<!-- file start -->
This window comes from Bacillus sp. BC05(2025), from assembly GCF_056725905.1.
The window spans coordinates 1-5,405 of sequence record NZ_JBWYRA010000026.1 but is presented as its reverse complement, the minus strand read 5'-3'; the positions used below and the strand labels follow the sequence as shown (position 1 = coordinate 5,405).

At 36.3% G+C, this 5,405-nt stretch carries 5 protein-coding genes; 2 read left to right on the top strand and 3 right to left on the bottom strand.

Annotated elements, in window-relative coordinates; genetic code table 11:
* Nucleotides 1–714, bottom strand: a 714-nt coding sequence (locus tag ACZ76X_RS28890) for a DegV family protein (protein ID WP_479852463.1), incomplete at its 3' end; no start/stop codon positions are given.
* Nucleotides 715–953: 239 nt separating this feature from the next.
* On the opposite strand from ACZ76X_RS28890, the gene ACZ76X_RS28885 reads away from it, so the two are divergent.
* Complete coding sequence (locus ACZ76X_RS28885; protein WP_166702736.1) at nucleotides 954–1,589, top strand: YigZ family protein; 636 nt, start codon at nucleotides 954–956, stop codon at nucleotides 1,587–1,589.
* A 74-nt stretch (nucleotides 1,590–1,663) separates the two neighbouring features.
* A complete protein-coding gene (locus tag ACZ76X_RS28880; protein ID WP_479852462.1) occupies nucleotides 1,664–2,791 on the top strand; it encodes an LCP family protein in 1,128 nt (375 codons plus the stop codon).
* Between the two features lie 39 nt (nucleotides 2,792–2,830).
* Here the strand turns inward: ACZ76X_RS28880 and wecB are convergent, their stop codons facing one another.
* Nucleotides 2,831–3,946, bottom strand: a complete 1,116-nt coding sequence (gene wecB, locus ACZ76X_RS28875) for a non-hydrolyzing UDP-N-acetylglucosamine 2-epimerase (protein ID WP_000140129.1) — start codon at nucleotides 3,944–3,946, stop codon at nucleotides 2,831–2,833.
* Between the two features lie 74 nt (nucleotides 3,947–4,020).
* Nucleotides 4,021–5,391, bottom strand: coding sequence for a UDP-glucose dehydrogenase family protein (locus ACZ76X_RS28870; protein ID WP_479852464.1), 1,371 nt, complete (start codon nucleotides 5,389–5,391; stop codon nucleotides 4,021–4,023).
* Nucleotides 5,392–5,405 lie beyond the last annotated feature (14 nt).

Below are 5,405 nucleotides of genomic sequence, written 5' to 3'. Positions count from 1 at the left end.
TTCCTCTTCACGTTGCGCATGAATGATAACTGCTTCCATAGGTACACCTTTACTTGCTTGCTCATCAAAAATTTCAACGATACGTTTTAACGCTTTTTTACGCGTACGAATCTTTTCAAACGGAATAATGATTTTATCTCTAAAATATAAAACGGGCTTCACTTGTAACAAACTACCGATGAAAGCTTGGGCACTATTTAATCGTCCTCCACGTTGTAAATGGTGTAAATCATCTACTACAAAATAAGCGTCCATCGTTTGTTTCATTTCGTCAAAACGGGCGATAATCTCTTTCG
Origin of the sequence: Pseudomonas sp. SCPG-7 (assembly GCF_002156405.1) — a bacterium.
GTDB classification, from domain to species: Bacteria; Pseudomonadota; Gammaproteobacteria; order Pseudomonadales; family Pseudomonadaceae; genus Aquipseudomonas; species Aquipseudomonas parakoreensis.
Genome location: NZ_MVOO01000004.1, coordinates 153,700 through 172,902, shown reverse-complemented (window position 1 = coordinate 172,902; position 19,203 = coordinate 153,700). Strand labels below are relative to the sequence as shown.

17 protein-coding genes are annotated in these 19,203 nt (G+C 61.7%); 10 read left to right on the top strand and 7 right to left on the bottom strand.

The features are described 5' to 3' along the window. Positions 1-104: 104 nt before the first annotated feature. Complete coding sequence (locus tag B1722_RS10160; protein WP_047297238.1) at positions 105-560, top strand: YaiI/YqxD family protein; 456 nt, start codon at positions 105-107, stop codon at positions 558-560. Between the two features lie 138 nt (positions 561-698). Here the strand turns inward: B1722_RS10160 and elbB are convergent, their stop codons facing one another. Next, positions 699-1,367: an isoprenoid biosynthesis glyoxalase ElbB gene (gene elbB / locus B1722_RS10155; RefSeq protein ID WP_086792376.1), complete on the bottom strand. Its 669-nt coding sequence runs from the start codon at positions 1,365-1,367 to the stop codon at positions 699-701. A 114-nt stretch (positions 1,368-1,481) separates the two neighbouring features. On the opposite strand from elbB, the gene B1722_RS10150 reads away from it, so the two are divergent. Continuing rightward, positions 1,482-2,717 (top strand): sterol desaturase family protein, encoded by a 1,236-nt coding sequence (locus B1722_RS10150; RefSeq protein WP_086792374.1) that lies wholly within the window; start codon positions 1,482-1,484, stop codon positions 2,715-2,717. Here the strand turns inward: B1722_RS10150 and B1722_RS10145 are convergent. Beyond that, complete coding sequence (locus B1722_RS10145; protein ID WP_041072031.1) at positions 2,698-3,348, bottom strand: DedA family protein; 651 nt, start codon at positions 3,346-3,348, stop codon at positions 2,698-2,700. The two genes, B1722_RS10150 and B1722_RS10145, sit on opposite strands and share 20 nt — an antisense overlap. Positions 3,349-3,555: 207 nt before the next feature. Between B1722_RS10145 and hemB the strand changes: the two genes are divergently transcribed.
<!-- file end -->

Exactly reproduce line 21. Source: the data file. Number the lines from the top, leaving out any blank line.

Genome location: NZ_MVOO01000004.1, coordinates 153,700 through 172,902, shown reverse-complemented (window position 1 = coordinate 172,902; position 19,203 = coordinate 153,700). Strand labels below are relative to the sequence as shown.